Could prisoners skew the census data, and, by extension, the redistricting process? For sure, according to one advocacy group.
The Prison Policy Initiative
says just that — that the prisoner population is skewing the census, enough to put the redistricting process into question.
Check out this fact sheet:
"District 59, claims the populations of multiple prisons, and has only 19,200 actual residents. Every group of 85 residents in this district are given just as much influence as 100 residents of districts without prisons."
, talking about just how flawed the process is, puts this issue on her list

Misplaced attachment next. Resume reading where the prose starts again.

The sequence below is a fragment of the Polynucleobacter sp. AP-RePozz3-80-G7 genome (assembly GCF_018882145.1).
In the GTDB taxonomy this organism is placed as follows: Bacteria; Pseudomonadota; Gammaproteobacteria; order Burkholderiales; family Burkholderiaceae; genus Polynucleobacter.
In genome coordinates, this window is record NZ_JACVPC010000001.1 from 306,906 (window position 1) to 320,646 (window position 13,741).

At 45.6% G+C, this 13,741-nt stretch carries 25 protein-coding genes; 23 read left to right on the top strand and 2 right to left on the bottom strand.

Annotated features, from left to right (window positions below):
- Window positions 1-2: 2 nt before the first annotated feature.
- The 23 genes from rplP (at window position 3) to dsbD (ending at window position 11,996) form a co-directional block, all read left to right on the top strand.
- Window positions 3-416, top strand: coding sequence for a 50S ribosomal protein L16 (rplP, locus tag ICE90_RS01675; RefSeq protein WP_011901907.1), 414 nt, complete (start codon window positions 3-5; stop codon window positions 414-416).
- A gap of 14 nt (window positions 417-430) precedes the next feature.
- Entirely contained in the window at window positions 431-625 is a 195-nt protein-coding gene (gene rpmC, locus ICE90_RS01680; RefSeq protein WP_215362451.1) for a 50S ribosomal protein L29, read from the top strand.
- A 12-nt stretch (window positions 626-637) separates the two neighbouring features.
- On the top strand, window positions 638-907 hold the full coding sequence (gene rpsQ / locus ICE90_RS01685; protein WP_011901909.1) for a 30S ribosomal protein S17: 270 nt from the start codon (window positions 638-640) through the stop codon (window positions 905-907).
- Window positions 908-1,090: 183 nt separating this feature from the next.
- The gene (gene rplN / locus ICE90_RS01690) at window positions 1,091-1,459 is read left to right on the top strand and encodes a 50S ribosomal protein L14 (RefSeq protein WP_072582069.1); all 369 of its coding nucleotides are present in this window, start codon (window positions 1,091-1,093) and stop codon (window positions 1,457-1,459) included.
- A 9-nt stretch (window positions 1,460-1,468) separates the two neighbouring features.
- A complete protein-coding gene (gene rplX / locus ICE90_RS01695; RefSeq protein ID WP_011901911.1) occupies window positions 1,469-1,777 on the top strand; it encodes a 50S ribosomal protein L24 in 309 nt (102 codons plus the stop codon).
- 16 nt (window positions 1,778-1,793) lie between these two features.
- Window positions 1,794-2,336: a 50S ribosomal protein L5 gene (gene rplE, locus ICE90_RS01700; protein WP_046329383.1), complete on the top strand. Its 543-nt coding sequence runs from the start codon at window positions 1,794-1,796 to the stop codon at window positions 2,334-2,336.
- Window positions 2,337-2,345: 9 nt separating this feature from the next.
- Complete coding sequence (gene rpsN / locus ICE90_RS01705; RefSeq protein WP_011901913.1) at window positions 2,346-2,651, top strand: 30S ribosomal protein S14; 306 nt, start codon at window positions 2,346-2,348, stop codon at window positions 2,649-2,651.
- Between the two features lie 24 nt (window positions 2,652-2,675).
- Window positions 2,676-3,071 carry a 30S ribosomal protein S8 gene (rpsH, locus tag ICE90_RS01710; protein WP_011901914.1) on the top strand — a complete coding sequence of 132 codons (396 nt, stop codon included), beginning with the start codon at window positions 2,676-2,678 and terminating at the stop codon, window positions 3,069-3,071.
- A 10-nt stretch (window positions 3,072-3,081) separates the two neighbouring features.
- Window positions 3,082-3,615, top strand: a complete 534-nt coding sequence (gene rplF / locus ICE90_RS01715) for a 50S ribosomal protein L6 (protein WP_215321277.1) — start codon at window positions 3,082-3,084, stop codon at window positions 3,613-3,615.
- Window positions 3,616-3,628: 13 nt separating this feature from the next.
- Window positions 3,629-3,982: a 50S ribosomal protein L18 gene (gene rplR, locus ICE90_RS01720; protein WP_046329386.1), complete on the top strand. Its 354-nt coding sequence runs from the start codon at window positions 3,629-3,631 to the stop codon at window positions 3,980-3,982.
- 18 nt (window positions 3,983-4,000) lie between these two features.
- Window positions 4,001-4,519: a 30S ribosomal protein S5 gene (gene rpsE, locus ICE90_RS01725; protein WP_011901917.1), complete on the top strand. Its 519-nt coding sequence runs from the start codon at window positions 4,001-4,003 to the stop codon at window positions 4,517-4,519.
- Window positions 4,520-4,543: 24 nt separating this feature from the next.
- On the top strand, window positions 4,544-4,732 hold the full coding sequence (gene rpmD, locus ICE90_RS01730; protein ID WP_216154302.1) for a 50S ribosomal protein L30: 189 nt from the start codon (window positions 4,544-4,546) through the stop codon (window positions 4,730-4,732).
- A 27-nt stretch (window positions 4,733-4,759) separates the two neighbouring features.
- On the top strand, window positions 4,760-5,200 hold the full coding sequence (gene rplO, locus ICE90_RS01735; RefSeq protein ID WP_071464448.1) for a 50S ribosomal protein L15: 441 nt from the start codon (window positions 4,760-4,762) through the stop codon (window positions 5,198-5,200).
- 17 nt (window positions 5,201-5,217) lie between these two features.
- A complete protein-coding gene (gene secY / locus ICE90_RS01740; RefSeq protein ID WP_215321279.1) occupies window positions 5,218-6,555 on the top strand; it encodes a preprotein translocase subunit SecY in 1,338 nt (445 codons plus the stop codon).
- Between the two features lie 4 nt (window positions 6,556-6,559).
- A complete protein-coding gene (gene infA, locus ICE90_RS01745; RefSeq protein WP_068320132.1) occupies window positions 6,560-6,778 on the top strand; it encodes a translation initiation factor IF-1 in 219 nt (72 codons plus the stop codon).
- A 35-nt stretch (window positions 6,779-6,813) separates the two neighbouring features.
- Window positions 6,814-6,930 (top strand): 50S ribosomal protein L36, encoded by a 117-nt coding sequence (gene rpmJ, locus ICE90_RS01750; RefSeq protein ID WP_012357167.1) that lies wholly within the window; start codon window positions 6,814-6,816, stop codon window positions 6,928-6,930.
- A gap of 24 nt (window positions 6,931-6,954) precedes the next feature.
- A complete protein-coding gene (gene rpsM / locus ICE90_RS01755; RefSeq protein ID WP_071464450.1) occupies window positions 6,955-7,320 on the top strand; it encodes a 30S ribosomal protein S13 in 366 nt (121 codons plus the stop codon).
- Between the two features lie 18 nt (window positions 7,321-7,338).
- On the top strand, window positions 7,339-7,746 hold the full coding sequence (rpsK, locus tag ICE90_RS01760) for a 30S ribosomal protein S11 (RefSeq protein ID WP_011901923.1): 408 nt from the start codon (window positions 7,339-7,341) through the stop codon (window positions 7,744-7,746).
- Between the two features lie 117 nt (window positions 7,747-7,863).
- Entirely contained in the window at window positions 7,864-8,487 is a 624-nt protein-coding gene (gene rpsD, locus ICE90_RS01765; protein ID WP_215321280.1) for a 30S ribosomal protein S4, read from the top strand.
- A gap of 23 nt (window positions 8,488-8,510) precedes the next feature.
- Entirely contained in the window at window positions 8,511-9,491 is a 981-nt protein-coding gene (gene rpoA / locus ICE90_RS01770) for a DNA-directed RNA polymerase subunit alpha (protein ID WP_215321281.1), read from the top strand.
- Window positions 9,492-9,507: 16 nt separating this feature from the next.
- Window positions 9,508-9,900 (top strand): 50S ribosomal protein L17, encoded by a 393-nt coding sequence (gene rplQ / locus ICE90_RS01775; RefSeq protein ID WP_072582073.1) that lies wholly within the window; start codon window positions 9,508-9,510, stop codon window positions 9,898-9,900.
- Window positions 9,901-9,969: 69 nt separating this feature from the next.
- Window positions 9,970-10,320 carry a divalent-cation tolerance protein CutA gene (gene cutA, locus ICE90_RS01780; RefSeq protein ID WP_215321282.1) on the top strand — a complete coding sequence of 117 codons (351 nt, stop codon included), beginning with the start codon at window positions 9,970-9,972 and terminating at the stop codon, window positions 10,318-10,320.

. Kim Hynes, writing for Common Cause, says that the meetings of the Redistricting Commission "took place behind closed doors, bringing to mind the cliché of the old smoke filled rooms."
Another of the Initiative's fact sheets suggests that counting prison populations within districts dilutes the minority vote:
CT Prison African Americans Latinos
"75% of the state's prison cells are located in disproportionately white house districts"
and: "The majority-white residents of 6 State House districts get signiﬁcantly more representation in the legislature because each of their districts includes more than 1,000 incarcerated African-Americans and Latinos from other parts of the state."